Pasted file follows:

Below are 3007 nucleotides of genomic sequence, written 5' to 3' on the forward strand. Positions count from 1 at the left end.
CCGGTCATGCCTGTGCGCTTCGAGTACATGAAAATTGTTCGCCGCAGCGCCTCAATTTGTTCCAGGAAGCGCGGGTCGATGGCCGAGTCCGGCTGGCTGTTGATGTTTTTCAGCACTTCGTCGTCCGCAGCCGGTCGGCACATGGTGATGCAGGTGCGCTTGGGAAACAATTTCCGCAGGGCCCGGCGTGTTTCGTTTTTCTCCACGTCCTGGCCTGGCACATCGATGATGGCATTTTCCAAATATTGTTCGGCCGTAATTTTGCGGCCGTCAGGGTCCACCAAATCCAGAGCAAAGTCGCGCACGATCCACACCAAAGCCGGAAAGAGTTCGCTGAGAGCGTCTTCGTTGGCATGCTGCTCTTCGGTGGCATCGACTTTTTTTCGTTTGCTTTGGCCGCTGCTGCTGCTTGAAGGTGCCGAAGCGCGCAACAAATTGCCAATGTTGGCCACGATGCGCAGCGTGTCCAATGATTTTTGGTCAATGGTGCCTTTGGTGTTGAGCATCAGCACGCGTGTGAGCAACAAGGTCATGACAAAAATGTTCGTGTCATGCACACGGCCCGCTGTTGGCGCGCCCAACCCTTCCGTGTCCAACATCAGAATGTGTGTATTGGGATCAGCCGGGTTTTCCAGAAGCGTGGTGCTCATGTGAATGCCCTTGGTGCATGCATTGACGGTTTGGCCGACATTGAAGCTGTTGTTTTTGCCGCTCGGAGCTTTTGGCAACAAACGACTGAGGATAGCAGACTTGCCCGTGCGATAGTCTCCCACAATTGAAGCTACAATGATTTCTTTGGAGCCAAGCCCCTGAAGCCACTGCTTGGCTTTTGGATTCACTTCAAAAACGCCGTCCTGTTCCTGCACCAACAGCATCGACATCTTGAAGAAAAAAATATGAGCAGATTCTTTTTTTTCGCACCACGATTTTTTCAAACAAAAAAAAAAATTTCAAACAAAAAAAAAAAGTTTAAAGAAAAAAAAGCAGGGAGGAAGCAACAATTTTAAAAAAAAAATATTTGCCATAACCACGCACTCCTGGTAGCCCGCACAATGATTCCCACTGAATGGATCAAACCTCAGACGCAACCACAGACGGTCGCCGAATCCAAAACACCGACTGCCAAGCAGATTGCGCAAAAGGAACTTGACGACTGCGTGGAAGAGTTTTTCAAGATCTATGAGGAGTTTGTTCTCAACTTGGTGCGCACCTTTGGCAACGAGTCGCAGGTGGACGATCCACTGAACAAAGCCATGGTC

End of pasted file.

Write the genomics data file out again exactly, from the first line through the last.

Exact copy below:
Below are 3007 nucleotides of genomic sequence, written 5' to 3' on the forward strand. Positions count from 1 at the left end.
CCGGTCATGCCTGTGCGCTTCGAGTACATGAAAATTGTTCGCCGCAGCGCCTCAATTTGTTCCAGGAAGCGCGGGTCGATGGCCGAGTCCGGCTGGCTGTTGATGTTTTTCAGCACTTCGTCGTCCGCAGCCGGTCGGCACATGGTGATGCAGGTGCGCTTGGGAAACAATTTCCGCAGGGCCCGGCGTGTTTCGTTTTTCTCCACGTCCTGGCCTGGCACATCGATGATGGCATTTTCCAAATATTGTTCGGCCGTAATTTTGCGGCCGTCAGGGTCCACCAAATCCAGAGCAAAGTCGCGCACGATCCACACCAAAGCCGGAAAGAGTTCGCTGAGAGCGTCTTCGTTGGCATGCTGCTCTTCGGTGGCATCGACTTTTTTTCGTTTGCTTTGGCCGCTGCTGCTGCTTGAAGGTGCCGAAGCGCGCAACAAATTGCCAATGTTGGCCACGATGCGCAGCGTGTCCAATGATTTTTGGTCAATGGTGCCTTTGGTGTTGAGCATCAGCACGCGTGTGAGCAACAAGGTCATGACAAAAATGTTCGTGTCATGCACACGGCCCGCTGTTGGCGCGCCCAACCCTTCCGTGTCCAACATCAGAATGTGTGTATTGGGATCAGCCGGGTTTTCCAGAAGCGTGGTGCTCATGTGAATGCCCTTGGTGCATGCATTGACGGTTTGGCCGACATTGAAGCTGTTGTTTTTGCCGCTCGGAGCTTTTGGCAACAAACGACTGAGGATAGCAGACTTGCCCGTGCGATAGTCTCCCACAATTGAAGCTACAATGATTTCTTTGGAGCCAAGCCCCTGAAGCCACTGCTTGGCTTTTGGATTCACTTCAAAAACGCCGTCCTGTTCCTGCACCAACAGCATCGACATCTTGAAGAAAAAAATATGAGCAGATTCTTTTTTTTCGCACCACGATTTTTTCAAACAAAAAAAAAAATTTCAAACAAAAAAAAAAAGTTTAAAGAAAAAAAAGCAGGGAGGAAGCAACAATTTTAAAAAAAAAATATTTGCCATAACCACGCACTCCTGGTAGCCCGCACAATGATTCCCACTGAATGGATCAAACCTCAGACGCAACCACAGACGGTCGCCGAATCCAAAACACCGACTGCCAAGCAGATTGCGCAAAAGGAACTTGACGACTGCGTGGAAGAGTTTTTCAAGATCTATGAGGAGTTTGTTCTCAACTTGGTGCGCACCTTTGGCAACGAGTCGCAGGTGGACGATCCACTGAACAAAGCCATGGTC